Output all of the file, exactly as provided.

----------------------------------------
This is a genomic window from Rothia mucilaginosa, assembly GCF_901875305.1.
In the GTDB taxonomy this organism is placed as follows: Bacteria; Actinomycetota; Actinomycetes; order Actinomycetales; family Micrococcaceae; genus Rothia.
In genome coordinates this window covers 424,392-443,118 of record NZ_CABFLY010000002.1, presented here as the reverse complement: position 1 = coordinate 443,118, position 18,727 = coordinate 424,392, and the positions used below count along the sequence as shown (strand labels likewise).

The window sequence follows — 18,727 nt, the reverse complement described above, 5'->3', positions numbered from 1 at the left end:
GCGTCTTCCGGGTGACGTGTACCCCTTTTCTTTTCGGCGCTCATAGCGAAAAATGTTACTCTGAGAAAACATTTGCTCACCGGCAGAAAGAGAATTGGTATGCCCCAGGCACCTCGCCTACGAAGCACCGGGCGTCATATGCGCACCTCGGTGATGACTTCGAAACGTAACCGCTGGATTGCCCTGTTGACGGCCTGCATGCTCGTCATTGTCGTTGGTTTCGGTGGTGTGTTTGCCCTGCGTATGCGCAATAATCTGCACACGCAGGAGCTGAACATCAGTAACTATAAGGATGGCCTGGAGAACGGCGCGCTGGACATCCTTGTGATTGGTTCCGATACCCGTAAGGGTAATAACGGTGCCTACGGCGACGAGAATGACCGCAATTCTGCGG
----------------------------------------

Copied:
This is a genomic window from Rothia mucilaginosa, assembly GCF_901875305.1.
In the GTDB taxonomy this organism is placed as follows: Bacteria; Actinomycetota; Actinomycetes; order Actinomycetales; family Micrococcaceae; genus Rothia.
In genome coordinates this window covers 424,392-443,118 of record NZ_CABFLY010000002.1, presented here as the reverse complement: position 1 = coordinate 443,118, position 18,727 = coordinate 424,392, and the positions used below count along the sequence as shown (strand labels likewise).

The window sequence follows — 18,727 nt, the reverse complement described above, 5'->3', positions numbered from 1 at the left end:
GCGTCTTCCGGGTGACGTGTACCCCTTTTCTTTTCGGCGCTCATAGCGAAAAATGTTACTCTGAGAAAACATTTGCTCACCGGCAGAAAGAGAATTGGTATGCCCCAGGCACCTCGCCTACGAAGCACCGGGCGTCATATGCGCACCTCGGTGATGACTTCGAAACGTAACCGCTGGATTGCCCTGTTGACGGCCTGCATGCTCGTCATTGTCGTTGGTTTCGGTGGTGTGTTTGCCCTGCGTATGCGCAATAATCTGCACACGCAGGAGCTGAACATCAGTAACTATAAGGATGGCCTGGAGAACGGCGCGCTGGACATCCTTGTGATTGGTTCCGATACCCGTAAGGGTAATAACGGTGCCTACGGCGACGAGAATGACCGCAATTCTGCGG